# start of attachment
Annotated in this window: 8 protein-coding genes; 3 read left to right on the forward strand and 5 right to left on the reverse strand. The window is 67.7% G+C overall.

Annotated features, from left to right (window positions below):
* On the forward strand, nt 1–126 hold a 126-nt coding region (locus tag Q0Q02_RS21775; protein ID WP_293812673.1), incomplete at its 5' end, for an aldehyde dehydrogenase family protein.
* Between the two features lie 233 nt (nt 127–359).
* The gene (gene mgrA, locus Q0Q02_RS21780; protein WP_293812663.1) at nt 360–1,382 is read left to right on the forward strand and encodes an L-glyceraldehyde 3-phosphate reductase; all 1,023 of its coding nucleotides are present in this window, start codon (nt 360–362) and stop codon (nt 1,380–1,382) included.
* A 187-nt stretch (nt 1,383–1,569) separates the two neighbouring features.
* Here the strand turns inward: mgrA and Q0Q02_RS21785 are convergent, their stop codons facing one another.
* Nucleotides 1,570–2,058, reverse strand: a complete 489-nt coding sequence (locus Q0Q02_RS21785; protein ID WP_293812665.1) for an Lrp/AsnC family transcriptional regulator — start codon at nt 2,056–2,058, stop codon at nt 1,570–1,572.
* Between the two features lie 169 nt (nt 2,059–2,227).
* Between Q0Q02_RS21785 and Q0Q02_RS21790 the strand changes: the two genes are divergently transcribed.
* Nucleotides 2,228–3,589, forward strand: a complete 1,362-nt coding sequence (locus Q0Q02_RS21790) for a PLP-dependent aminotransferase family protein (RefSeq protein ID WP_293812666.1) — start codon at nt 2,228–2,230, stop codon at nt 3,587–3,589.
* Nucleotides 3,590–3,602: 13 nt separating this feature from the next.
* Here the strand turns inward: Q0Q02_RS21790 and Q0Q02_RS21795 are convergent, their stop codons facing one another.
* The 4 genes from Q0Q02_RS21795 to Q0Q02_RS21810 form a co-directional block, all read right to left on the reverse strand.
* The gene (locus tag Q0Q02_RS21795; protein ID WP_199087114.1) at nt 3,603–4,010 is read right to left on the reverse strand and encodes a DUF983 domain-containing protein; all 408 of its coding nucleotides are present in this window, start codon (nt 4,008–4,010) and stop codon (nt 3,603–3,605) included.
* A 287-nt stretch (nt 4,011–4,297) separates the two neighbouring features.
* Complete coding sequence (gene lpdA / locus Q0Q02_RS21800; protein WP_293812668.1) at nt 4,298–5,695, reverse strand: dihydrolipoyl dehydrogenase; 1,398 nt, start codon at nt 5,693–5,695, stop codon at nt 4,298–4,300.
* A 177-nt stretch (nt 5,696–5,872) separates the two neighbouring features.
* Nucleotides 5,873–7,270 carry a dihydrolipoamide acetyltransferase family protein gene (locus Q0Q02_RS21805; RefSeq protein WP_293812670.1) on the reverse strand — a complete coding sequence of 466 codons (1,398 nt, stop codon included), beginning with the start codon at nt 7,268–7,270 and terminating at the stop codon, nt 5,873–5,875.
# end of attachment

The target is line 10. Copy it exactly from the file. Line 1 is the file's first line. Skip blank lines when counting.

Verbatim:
* Between Q0Q02_RS21785 and Q0Q02_RS21790 the strand changes: the two genes are divergently transcribed.